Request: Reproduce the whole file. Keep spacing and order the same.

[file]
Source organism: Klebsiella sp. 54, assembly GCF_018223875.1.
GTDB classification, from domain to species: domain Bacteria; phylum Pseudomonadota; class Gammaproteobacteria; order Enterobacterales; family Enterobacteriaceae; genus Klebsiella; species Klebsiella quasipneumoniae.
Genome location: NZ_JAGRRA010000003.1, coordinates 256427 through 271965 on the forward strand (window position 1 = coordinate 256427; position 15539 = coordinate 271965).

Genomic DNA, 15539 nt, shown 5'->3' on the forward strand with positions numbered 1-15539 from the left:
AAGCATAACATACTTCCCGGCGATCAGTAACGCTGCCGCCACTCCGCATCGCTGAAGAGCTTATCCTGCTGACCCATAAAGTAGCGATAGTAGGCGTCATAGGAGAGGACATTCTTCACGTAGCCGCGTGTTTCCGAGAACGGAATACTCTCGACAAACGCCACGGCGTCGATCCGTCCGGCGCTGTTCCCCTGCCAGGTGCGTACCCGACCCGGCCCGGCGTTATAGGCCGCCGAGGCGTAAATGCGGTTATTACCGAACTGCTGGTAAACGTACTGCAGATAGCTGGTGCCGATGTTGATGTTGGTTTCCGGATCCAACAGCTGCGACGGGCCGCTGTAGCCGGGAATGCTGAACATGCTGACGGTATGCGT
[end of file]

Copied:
Source organism: Klebsiella sp. 54, assembly GCF_018223875.1.
GTDB classification, from domain to species: domain Bacteria; phylum Pseudomonadota; class Gammaproteobacteria; order Enterobacterales; family Enterobacteriaceae; genus Klebsiella; species Klebsiella quasipneumoniae.
Genome location: NZ_JAGRRA010000003.1, coordinates 256427 through 271965 on the forward strand (window position 1 = coordinate 256427; position 15539 = coordinate 271965).

Genomic DNA, 15539 nt, shown 5'->3' on the forward strand with positions numbered 1-15539 from the left:
AAGCATAACATACTTCCCGGCGATCAGTAACGCTGCCGCCACTCCGCATCGCTGAAGAGCTTATCCTGCTGACCCATAAAGTAGCGATAGTAGGCGTCATAGGAGAGGACATTCTTCACGTAGCCGCGTGTTTCCGAGAACGGAATACTCTCGACAAACGCCACGGCGTCGATCCGTCCGGCGCTGTTCCCCTGCCAGGTGCGTACCCGACCCGGCCCGGCGTTATAGGCCGCCGAGGCGTAAATGCGGTTATTACCGAACTGCTGGTAAACGTACTGCAGATAGCTGGTGCCGATGTTGATGTTGGTTTCCGGATCCAACAGCTGCGACGGGCCGCTGTAGCCGGGAATGCTGAACATGCTGACGGTATGCGT